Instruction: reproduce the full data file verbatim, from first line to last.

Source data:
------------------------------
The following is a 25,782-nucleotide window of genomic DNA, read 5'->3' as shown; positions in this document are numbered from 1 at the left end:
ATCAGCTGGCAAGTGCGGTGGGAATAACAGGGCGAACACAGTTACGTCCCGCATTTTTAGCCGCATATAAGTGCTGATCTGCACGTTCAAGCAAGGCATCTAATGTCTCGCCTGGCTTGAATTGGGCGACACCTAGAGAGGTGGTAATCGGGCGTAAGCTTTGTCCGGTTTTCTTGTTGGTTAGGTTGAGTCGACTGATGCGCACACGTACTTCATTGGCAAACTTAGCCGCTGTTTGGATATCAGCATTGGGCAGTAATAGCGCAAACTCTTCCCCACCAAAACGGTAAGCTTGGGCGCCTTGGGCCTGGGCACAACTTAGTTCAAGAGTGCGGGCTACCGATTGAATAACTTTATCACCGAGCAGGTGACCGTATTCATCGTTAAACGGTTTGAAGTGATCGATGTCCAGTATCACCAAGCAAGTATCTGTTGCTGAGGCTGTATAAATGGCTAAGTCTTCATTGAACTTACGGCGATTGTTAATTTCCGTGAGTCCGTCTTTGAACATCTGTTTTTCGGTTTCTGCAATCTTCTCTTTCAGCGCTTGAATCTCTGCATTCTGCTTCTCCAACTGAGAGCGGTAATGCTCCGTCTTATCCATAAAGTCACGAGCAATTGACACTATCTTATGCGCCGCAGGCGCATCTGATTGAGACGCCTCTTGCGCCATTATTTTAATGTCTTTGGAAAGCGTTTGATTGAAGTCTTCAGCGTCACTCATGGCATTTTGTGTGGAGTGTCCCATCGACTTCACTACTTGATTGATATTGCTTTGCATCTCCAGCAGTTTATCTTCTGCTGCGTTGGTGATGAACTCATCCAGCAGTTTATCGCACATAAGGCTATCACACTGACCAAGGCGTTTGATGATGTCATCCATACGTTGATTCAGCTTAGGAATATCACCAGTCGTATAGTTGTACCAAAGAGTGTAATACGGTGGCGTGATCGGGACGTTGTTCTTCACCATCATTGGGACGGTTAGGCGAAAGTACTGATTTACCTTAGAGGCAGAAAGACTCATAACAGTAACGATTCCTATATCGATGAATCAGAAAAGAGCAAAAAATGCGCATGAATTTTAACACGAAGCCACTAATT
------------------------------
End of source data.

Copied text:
The following is a 25,782-nucleotide window of genomic DNA, read 5'->3' as shown; positions in this document are numbered from 1 at the left end:
ATCAGCTGGCAAGTGCGGTGGGAATAACAGGGCGAACACAGTTACGTCCCGCATTTTTAGCCGCATATAAGTGCTGATCTGCACGTTCAAGCAAGGCATCTAATGTCTCGCCTGGCTTGAATTGGGCGACACCTAGAGAGGTGGTAATCGGGCGTAAGCTTTGTCCGGTTTTCTTGTTGGTTAGGTTGAGTCGACTGATGCGCACACGTACTTCATTGGCAAACTTAGCCGCTGTTTGGATATCAGCATTGGGCAGTAATAGCGCAAACTCTTCCCCACCAAAACGGTAAGCTTGGGCGCCTTGGGCCTGGGCACAACTTAGTTCAAGAGTGCGGGCTACCGATTGAATAACTTTATCACCGAGCAGGTGACCGTATTCATCGTTAAACGGTTTGAAGTGATCGATGTCCAGTATCACCAAGCAAGTATCTGTTGCTGAGGCTGTATAAATGGCTAAGTCTTCATTGAACTTACGGCGATTGTTAATTTCCGTGAGTCCGTCTTTGAACATCTGTTTTTCGGTTTCTGCAATCTTCTCTTTCAGCGCTTGAATCTCTGCATTCTGCTTCTCCAACTGAGAGCGGTAATGCTCCGTCTTATCCATAAAGTCACGAGCAATTGACACTATCTTATGCGCCGCAGGCGCATCTGATTGAGACGCCTCTTGCGCCATTATTTTAATGTCTTTGGAAAGCGTTTGATTGAAGTCTTCAGCGTCACTCATGGCATTTTGTGTGGAGTGTCCCATCGACTTCACTACTTGATTGATATTGCTTTGCATCTCCAGCAGTTTATCTTCTGCTGCGTTGGTGATGAACTCATCCAGCAGTTTATCGCACATAAGGCTATCACACTGACCAAGGCGTTTGATGATGTCATCCATACGTTGATTCAGCTTAGGAATATCACCAGTCGTATAGTTGTACCAAAGAGTGTAATACGGTGGCGTGATCGGGACGTTGTTCTTCACCATCATTGGGACGGTTAGGCGAAAGTACTGATTTACCTTAGAGGCAGAAAGACTCATAACAGTAACGATTCCTATATCGATGAATCAGAAAAGAGCAAAAAATGCGCATGAATTTTAACACGAAGCCACTAATT